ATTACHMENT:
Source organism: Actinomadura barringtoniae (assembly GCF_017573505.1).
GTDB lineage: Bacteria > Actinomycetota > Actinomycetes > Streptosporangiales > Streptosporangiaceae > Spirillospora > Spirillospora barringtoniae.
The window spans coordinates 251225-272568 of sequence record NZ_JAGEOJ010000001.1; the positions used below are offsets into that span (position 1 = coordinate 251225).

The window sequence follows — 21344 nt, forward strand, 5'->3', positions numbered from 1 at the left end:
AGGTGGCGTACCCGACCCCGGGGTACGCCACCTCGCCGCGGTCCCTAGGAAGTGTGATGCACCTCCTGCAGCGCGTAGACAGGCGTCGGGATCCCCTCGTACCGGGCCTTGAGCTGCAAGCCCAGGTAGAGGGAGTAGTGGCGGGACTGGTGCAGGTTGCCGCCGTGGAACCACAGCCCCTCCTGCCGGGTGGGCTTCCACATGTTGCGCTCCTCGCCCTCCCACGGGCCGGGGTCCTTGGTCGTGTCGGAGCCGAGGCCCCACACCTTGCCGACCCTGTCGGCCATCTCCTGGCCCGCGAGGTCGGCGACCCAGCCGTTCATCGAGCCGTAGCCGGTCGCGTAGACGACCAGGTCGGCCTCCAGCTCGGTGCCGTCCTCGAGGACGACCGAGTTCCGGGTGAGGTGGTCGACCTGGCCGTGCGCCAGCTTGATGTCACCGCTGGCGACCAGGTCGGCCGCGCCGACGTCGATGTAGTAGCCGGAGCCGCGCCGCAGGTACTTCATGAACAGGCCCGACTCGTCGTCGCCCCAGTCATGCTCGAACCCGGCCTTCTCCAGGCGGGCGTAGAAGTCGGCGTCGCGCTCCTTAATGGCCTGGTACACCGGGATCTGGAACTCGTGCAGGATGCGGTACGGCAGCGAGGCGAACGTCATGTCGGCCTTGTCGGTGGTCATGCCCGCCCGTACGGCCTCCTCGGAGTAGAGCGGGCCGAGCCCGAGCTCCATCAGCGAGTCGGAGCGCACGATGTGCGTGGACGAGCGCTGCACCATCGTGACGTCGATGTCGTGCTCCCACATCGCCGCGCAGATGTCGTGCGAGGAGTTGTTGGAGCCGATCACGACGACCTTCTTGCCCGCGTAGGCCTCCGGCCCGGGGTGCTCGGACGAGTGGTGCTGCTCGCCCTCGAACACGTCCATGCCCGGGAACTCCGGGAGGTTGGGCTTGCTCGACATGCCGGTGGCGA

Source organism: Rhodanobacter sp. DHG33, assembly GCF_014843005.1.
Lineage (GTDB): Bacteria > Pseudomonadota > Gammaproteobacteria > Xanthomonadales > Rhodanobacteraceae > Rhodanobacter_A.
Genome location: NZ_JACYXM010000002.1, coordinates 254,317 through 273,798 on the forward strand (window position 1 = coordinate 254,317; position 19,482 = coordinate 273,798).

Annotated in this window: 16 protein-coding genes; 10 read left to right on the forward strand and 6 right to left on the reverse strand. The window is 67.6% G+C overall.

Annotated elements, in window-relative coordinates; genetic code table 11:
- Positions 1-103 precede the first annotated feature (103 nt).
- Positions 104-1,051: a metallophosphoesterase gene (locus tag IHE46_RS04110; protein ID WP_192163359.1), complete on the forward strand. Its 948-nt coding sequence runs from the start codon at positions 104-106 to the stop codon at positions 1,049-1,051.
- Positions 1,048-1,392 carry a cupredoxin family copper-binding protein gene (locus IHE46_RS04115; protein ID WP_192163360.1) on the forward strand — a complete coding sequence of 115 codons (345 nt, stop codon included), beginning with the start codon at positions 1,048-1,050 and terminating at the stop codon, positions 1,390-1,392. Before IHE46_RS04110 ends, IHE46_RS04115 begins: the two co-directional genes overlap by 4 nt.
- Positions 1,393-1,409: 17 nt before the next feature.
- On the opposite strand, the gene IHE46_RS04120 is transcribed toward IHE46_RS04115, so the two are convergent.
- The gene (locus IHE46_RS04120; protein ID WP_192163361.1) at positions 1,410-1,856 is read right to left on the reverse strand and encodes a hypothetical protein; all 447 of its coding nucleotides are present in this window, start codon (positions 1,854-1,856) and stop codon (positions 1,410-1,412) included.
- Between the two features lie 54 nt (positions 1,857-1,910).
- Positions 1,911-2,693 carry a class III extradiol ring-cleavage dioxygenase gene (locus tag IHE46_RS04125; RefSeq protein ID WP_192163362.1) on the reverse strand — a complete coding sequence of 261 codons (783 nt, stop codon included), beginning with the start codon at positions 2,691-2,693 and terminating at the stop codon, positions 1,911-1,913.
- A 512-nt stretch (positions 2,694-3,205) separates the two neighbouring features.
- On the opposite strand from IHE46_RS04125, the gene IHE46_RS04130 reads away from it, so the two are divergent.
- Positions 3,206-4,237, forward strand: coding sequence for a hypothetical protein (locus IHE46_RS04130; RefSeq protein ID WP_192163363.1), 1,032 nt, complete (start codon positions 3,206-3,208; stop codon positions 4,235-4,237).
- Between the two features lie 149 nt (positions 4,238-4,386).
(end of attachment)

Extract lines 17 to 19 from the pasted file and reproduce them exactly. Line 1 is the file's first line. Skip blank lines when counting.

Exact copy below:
- Between the two features lie 54 nt (positions 1,857-1,910).
- Positions 1,911-2,693 carry a class III extradiol ring-cleavage dioxygenase gene (locus tag IHE46_RS04125; RefSeq protein ID WP_192163362.1) on the reverse strand — a complete coding sequence of 261 codons (783 nt, stop codon included), beginning with the start codon at positions 2,691-2,693 and terminating at the stop codon, positions 1,911-1,913.
- A 512-nt stretch (positions 2,694-3,205) separates the two neighbouring features.